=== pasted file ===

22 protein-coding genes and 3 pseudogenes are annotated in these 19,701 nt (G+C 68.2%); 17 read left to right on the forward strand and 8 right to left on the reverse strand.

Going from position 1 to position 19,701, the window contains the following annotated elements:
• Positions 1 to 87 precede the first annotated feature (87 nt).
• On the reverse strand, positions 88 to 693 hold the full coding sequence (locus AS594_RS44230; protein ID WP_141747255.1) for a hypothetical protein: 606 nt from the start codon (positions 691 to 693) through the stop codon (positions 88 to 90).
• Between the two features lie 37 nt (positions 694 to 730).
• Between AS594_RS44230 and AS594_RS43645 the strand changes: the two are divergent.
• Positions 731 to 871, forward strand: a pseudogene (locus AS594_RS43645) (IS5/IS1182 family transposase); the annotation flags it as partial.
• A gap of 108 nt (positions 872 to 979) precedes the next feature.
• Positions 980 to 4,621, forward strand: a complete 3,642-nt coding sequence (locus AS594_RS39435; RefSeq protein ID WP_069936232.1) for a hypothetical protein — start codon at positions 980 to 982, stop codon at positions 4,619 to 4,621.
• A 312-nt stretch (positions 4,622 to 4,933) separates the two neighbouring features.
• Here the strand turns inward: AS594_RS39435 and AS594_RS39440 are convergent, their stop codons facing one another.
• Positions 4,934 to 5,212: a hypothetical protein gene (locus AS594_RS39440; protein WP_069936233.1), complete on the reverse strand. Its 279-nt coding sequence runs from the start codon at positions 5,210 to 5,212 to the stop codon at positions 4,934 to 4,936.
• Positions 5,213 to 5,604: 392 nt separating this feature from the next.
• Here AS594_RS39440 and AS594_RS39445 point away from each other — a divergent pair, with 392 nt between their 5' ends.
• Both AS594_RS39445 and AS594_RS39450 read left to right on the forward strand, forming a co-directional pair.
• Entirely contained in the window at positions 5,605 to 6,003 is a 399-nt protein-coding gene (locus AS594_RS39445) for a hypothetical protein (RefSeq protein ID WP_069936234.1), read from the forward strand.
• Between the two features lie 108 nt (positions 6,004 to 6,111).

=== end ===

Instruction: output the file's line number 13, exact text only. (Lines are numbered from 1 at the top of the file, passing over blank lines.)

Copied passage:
• Positions 5,213 to 5,604: 392 nt separating this feature from the next.